Use sparingly; opt for the bold format for minor notes. Use the graphics below to call out significant issues.
Note: The Khaleesi is the mother of dragons.
Important: Winter is coming!
Warning: IS&T no longer supports this version.
This page is no longer being updated or maintained. It is provided 'as is' for informational purposes only.
Code: <p><img alt="alert icon" src="/sites/default/files/styleguide/redalert1.png" style="cursor: default; width: 25px; height: 25px; " /> <strong>Important: </strong>
Links to downloadable documents in Drupal
All downloadable files should be converted to PDF format. Upload your PDF files into your user directory in Drupal (this is the default directory that appears in the file list when you click the Insert Link button in the editor -- e.g., u123).The Production Team will move your PDFs into the correct directory as part of the publication process.
Use tables sparingly. Do not use tables for formatting (use <div> tags instead - see next section) as they are difficult for screen readers and other accessibility devices to interpret properly. Consider whether a list would be sufficient, or simply use <p> tags. For more information on tables and accessibility, see: Web Content Accessibility Guidelines 1.0: Guideline 5: Create tables that transform gracefully.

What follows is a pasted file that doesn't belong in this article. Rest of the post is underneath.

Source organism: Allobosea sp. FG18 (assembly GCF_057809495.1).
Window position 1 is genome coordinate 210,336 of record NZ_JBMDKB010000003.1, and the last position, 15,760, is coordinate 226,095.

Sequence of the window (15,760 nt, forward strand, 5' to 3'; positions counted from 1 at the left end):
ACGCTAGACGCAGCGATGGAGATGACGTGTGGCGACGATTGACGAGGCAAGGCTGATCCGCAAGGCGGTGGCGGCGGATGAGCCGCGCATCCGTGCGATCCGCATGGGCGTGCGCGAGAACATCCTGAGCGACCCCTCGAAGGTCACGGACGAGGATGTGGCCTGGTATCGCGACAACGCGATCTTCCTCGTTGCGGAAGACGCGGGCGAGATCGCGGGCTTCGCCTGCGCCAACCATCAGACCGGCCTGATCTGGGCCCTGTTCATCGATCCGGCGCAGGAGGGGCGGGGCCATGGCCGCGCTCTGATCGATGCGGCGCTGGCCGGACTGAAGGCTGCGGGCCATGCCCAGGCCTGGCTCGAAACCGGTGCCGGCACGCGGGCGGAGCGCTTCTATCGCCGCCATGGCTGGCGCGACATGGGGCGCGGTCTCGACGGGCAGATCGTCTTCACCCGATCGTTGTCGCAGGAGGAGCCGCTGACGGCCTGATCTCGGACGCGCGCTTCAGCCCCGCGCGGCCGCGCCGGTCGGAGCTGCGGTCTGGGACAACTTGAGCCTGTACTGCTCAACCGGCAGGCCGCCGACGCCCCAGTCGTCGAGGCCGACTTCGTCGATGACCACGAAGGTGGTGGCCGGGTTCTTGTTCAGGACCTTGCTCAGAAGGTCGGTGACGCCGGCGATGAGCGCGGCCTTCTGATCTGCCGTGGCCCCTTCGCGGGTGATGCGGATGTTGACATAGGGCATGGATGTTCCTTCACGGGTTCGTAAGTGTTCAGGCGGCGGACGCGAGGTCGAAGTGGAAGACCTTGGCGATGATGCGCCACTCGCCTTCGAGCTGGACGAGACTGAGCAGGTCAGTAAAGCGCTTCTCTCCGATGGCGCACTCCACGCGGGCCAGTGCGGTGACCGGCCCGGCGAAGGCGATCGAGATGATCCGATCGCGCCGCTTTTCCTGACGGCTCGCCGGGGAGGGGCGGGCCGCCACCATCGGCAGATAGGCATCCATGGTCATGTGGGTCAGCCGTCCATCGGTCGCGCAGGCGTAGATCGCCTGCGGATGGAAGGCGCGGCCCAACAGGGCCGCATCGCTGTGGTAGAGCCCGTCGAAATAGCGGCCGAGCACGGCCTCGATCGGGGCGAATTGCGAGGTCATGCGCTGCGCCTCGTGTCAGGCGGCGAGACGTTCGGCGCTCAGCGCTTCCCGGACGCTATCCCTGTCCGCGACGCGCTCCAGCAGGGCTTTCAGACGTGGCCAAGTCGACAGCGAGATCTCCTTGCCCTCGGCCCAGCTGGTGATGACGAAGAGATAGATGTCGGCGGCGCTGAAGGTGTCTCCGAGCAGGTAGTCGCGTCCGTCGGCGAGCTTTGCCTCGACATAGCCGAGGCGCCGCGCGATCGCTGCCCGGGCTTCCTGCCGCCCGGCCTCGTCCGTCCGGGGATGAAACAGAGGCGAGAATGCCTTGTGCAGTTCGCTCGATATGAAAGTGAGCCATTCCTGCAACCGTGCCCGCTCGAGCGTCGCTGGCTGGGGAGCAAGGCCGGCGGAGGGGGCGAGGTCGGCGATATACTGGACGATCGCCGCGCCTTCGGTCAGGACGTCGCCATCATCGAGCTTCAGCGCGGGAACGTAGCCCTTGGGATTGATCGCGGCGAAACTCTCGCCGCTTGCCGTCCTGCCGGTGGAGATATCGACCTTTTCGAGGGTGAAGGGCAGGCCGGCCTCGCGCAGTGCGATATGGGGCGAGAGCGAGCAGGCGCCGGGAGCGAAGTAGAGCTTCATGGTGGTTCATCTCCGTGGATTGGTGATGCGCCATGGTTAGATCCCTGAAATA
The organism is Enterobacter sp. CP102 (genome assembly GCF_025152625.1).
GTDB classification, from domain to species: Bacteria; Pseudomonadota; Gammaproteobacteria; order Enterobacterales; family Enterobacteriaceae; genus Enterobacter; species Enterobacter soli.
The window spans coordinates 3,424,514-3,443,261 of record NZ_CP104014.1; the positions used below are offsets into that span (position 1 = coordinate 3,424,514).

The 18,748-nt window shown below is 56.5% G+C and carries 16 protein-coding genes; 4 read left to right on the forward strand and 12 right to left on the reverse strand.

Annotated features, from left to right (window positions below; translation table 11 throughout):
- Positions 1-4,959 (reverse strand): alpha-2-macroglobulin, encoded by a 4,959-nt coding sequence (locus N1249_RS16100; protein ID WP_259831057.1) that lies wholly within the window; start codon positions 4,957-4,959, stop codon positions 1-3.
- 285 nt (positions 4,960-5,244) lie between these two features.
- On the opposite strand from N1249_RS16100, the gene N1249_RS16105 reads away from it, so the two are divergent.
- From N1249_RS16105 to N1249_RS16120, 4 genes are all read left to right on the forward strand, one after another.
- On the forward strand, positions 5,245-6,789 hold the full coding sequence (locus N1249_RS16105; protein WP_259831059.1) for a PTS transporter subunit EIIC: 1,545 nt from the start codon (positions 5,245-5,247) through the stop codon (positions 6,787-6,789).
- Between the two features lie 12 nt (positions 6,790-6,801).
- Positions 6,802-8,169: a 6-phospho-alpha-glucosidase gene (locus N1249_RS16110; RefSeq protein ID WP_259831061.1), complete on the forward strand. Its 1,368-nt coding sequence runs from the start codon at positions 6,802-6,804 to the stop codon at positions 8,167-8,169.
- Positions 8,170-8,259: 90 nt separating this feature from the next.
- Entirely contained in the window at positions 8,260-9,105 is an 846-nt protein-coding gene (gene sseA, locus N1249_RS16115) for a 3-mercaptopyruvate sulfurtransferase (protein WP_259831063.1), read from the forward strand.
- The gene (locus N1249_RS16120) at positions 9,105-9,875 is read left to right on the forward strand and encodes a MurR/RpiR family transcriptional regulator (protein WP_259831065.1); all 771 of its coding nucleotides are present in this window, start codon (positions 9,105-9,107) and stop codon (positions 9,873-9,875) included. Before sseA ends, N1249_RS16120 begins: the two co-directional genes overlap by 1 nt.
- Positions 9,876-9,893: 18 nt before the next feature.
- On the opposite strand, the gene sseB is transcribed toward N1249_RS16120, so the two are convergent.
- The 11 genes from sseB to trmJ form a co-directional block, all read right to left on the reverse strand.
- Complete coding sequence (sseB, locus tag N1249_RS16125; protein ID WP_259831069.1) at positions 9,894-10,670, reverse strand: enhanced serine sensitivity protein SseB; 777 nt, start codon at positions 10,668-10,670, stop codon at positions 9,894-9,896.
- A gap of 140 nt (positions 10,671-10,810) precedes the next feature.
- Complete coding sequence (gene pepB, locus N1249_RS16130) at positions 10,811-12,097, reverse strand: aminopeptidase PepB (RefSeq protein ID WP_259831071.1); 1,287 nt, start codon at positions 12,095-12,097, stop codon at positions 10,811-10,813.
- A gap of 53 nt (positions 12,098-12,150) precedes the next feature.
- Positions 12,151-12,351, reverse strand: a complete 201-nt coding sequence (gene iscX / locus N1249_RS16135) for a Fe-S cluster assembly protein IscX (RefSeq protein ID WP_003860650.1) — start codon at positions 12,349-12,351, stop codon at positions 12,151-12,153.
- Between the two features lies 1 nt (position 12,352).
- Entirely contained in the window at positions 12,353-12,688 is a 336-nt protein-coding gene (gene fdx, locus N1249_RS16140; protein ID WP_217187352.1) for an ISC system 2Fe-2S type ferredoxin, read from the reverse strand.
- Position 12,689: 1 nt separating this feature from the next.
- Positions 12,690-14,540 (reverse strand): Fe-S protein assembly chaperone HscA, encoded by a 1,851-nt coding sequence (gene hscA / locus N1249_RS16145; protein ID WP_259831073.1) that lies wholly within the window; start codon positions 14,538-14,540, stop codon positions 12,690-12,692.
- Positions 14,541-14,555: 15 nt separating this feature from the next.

Use <div> tags for formatting instead of tables, as follows.
Make two (or more) columns of text using the floating <div> tag:
Wrap both sets of text (the columns you want floating next to each other) in the following:
<div style="float: left; width: 50%;"> </div>
Be sure to use two (or more) sets of <div> commands.
URLs should conform to the IS&T website architecture.
Authors can propose URLs for their pages. However, they are subject to approval by the Production Team. If an author does not choose a URL, the page will automatically generate one in "node" format: https://ist.mit.edu/node/3365.
If your page falls under one of the services listed on the main services page, the URL should follow that structure.
- Service page example: email/yournewpage
For pages residing in other parts of the site, the URL should follow that structure.
- Human Resources example: hr/employee
We're always looking for ways to improve the IS&T website. If you find anything that doesn't conform to the standards presented in this guide, contact the Digital Communications team. Your feedback is always welcome and appreciated.